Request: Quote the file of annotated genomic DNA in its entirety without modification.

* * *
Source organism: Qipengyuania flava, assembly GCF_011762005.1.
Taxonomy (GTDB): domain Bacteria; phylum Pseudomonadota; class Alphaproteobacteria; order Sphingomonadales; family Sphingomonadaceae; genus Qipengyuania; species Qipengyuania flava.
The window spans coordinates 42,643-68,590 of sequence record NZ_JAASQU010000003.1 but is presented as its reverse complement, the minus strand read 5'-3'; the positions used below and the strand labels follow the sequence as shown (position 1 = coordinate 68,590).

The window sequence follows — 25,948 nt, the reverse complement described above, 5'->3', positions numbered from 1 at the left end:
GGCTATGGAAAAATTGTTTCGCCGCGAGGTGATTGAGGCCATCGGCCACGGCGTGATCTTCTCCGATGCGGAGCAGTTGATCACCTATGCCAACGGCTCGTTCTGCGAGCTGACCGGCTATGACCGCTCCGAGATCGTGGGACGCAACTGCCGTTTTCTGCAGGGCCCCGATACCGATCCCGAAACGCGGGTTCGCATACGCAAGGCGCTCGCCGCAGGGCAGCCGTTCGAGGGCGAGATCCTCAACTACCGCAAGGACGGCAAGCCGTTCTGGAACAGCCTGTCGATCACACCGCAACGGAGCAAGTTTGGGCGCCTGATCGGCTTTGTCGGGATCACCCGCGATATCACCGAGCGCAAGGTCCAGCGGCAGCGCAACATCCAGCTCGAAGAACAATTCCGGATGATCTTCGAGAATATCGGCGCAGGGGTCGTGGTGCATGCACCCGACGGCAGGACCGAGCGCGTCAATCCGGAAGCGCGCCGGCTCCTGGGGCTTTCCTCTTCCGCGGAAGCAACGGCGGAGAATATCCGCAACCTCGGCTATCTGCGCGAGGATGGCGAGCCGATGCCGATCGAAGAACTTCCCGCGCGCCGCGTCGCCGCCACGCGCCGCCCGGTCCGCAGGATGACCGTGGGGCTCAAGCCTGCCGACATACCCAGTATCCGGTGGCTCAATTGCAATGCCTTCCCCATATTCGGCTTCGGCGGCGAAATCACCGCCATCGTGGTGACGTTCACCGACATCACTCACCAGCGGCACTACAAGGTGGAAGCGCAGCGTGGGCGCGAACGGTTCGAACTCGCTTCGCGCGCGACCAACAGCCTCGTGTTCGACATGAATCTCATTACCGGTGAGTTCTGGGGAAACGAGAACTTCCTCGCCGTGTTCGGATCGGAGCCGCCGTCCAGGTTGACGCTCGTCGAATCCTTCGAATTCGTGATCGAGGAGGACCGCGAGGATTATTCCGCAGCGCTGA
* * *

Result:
Source organism: Qipengyuania flava, assembly GCF_011762005.1.
Taxonomy (GTDB): domain Bacteria; phylum Pseudomonadota; class Alphaproteobacteria; order Sphingomonadales; family Sphingomonadaceae; genus Qipengyuania; species Qipengyuania flava.
The window spans coordinates 42,643-68,590 of sequence record NZ_JAASQU010000003.1 but is presented as its reverse complement, the minus strand read 5'-3'; the positions used below and the strand labels follow the sequence as shown (position 1 = coordinate 68,590).

The window sequence follows — 25,948 nt, the reverse complement described above, 5'->3', positions numbered from 1 at the left end:
GGCTATGGAAAAATTGTTTCGCCGCGAGGTGATTGAGGCCATCGGCCACGGCGTGATCTTCTCCGATGCGGAGCAGTTGATCACCTATGCCAACGGCTCGTTCTGCGAGCTGACCGGCTATGACCGCTCCGAGATCGTGGGACGCAACTGCCGTTTTCTGCAGGGCCCCGATACCGATCCCGAAACGCGGGTTCGCATACGCAAGGCGCTCGCCGCAGGGCAGCCGTTCGAGGGCGAGATCCTCAACTACCGCAAGGACGGCAAGCCGTTCTGGAACAGCCTGTCGATCACACCGCAACGGAGCAAGTTTGGGCGCCTGATCGGCTTTGTCGGGATCACCCGCGATATCACCGAGCGCAAGGTCCAGCGGCAGCGCAACATCCAGCTCGAAGAACAATTCCGGATGATCTTCGAGAATATCGGCGCAGGGGTCGTGGTGCATGCACCCGACGGCAGGACCGAGCGCGTCAATCCGGAAGCGCGCCGGCTCCTGGGGCTTTCCTCTTCCGCGGAAGCAACGGCGGAGAATATCCGCAACCTCGGCTATCTGCGCGAGGATGGCGAGCCGATGCCGATCGAAGAACTTCCCGCGCGCCGCGTCGCCGCCACGCGCCGCCCGGTCCGCAGGATGACCGTGGGGCTCAAGCCTGCCGACATACCCAGTATCCGGTGGCTCAATTGCAATGCCTTCCCCATATTCGGCTTCGGCGGCGAAATCACCGCCATCGTGGTGACGTTCACCGACATCACTCACCAGCGGCACTACAAGGTGGAAGCGCAGCGTGGGCGCGAACGGTTCGAACTCGCTTCGCGCGCGACCAACAGCCTCGTGTTCGACATGAATCTCATTACCGGTGAGTTCTGGGGAAACGAGAACTTCCTCGCCGTGTTCGGATCGGAGCCGCCGTCCAGGTTGACGCTCGTCGAATCCTTCGAATTCGTGATCGAGGAGGACCGCGAGGATTATTCCGCAGCGCTGA